- Ray Scott began in the 1950s. I’m not a fan of the extreme minimalist style. In my view, Summerall and Scott presided over soporifics. Scott grew up in television in the 1950s, making the transition as many broadcasters did then from radio. TV producers then dictated to all, Red Barber, Mel Allen and even Vin Scully, not to over-talk. Be succinct they said. This isn’t radio. Scully told me he can hardly bear listening to his own World Series work of the 1950s. True, he sounded more like a public address man than a play-by-play announcer, Summerall took Scott’s approach. It worked well through his years because Madden could be loquacious and dominant. In other words, no one noticed that Summerall provided little more than bare bones. Scott’s goal was to basically say nothing. If you subscribe to that style, good for you. It didn’t work for me.
Tidbits about Super Bowl broadcasters:
Father and Son broadcasters: The Bucks, Jack and Joe. Both did many. Jack did one on network television and many on network radio. Joe still has years ahead of him. He’ll do next season’s Super Bowl in Miami.
Those who worked either play-by-play or color on both network television and radio: Jack Buck, Boomer Esiason, Bob Trumpy, John Brodie and Pat Summerall
Done it all, sort of: Pat Summerall worked radio color, TV color and TV play-by-play
Broadcasters who’ve done both play-by-play and color on network television: Pay Summerall and Frank Gifford
Brothers who’ve worked Super Bowls: Greg Gumbel on CBS and Bryant Gumbel did periphery work for NBC on the day of the Super Bowl
Unwanted History,25 Years Ago -1994:
O. J. Simpson worked the sidelines for NBC. Some four months later he was charged with murder
Only team to do back to back broadcasts. Dick Enberg and Bob Trumpy did back-to-back Super Bowls in 1993 and 1994
Most play-by-play: Pat Summerall,11
Most analyst John Madden,11
Most times hosting Super Bowls – Brent Musburger (9 on CBS TV and 6 on CBS Radio) and Bob Costas (7 on NBC TV and once on NBC Radio) and Greg Gumbel (5 on network TV and 3 on CBS Radio)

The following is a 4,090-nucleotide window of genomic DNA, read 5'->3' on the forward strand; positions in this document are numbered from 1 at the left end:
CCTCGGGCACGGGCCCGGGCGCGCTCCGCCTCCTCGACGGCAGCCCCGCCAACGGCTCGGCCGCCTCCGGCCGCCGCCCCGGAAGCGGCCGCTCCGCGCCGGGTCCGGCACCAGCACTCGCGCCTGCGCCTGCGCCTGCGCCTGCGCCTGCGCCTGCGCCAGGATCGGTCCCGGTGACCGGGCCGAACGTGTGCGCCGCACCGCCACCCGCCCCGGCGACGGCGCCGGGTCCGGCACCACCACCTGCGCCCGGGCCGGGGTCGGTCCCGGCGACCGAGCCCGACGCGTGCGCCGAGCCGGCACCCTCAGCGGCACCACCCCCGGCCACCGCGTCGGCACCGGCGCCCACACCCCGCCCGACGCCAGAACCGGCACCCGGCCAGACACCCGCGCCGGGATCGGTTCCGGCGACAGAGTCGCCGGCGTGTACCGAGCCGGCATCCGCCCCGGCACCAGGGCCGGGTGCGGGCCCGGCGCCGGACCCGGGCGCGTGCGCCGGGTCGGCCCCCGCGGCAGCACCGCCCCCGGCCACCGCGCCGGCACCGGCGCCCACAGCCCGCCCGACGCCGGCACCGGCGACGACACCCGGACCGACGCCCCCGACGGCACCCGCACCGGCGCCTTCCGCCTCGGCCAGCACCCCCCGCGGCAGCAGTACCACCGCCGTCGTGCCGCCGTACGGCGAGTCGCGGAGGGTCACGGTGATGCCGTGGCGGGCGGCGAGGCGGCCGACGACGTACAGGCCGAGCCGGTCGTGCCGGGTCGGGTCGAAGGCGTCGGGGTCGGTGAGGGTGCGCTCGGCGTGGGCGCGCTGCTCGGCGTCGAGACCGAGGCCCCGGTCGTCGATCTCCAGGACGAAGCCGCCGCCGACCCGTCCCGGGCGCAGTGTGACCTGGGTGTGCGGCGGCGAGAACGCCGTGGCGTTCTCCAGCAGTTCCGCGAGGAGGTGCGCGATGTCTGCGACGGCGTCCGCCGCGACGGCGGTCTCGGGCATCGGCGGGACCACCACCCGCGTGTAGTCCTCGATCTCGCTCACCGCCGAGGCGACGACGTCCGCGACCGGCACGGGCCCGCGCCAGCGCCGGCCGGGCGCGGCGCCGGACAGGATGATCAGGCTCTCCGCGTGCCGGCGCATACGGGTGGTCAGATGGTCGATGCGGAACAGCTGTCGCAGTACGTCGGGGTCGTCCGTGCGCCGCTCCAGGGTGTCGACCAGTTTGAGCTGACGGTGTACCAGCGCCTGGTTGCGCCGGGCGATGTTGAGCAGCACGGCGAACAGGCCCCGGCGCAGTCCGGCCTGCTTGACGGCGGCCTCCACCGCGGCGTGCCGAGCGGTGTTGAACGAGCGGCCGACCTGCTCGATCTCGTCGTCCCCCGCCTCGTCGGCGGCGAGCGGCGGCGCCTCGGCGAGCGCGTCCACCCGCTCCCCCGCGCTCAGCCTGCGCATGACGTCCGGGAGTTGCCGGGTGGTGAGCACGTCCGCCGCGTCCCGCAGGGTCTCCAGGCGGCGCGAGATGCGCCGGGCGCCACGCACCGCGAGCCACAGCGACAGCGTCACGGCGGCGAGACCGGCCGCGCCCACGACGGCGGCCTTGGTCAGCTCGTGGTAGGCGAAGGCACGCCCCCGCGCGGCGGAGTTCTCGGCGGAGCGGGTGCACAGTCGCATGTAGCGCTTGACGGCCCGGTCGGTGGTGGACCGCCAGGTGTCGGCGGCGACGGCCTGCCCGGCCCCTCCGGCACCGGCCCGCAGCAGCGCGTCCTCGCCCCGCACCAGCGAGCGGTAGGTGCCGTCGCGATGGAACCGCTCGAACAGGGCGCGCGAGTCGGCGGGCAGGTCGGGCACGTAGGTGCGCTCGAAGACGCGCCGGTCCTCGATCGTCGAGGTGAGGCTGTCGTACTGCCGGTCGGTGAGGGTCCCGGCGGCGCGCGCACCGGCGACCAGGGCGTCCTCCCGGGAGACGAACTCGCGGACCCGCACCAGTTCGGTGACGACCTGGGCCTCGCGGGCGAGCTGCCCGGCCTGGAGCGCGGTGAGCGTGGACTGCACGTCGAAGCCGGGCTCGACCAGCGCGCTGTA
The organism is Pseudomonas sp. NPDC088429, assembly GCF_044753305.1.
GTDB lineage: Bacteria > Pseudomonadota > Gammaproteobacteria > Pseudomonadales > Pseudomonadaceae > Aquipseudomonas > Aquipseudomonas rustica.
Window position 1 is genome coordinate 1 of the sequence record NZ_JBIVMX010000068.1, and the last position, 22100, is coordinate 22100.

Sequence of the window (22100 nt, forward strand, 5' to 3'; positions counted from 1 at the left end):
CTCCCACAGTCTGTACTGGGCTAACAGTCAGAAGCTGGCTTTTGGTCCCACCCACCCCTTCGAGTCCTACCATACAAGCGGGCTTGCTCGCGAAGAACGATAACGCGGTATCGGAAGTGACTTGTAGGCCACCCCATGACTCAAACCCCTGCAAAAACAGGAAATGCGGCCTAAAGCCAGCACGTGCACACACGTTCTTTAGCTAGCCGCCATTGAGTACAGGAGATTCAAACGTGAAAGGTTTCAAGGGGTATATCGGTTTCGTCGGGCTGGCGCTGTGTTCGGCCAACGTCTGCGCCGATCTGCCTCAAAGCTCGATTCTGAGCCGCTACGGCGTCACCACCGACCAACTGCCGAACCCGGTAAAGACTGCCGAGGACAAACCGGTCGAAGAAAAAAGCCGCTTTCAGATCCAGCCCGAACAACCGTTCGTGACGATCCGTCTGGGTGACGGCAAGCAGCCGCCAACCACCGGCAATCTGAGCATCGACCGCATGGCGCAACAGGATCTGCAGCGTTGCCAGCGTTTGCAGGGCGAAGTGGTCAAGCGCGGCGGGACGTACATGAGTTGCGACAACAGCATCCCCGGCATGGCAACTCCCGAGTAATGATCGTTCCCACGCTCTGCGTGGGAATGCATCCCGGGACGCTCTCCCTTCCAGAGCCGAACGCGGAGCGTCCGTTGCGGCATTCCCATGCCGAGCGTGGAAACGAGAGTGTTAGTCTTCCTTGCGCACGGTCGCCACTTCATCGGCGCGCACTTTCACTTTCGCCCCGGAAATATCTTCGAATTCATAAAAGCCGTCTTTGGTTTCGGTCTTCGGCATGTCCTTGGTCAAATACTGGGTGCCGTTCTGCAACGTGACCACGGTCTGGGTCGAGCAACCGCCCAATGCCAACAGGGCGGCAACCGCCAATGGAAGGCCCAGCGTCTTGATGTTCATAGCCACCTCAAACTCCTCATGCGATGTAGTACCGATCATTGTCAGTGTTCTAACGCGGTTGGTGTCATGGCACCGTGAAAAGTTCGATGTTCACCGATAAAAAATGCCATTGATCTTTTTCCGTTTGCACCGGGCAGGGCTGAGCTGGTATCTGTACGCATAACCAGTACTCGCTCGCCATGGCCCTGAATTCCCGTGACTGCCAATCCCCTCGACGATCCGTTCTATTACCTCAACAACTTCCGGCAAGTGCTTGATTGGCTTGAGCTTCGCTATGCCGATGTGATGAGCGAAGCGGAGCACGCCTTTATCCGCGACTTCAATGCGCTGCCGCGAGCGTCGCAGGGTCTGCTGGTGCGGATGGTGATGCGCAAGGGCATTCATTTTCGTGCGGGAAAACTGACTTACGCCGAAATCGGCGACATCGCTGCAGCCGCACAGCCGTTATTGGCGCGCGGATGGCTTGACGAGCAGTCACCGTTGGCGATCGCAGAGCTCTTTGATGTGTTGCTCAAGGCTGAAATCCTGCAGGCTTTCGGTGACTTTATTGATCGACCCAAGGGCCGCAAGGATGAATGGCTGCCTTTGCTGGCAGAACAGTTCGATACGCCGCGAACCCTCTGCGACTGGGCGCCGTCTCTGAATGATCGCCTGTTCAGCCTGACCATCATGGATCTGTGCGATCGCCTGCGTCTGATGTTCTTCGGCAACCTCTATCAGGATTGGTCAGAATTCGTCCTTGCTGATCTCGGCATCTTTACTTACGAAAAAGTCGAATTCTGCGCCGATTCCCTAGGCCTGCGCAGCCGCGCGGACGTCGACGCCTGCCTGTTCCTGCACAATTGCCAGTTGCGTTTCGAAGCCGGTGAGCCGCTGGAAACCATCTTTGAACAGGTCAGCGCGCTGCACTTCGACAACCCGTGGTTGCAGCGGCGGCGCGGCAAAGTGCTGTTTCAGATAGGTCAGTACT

Play-by-Play numbers by my count: (including 2019)
Pat Summerall 11; Al Michaels 10; Dick Enberg 8; Curt Gowdy 7; Jim Nantz 5; Joe Buck 5; Ray Scott 4: Greg Gumbel 2; Jack Buck 1, Jack Whitaker 1, Frank Gifford 1
Only two national broadcasters still alive from game one in 1967 – Jack Whitaker, 94, split play-by-play with Ray Scott and Tom Hedrick, 84, who worked CBS Radio Network
Rams coach, Sean McVay, is a grandson of former New York Giants coach John McVay, 88.
In 1977, Vin Scully was doing football for CBS. The eccentric and unpredictable Alex Hawkins was his commentator. One day, Scully referenced him as the Intergalactic Alex Hawkins. “Yes, Vin, I’m from a little town in the south named Intergalactic,” Alex said.
At some point early in that game, a Niners’ running back was decked by Giants linebacker Brian Kelley. Leave it to Vin to invoke the apt caption. He did: “Has anybody here seen Kelly?” Vin spewed. It might have gone over the head of many viewers unless they were familiar with the British music hall song.
Scully was so good on football, CBS should have experimented, allowing him to do a game alone!
I was in Atlanta this week and saw the stadium from the outside. It looks something like a mix of an oversized ski lodge and an asymmetrical edifice you’d see in a 1960s science-fiction film.
Enjoy the game!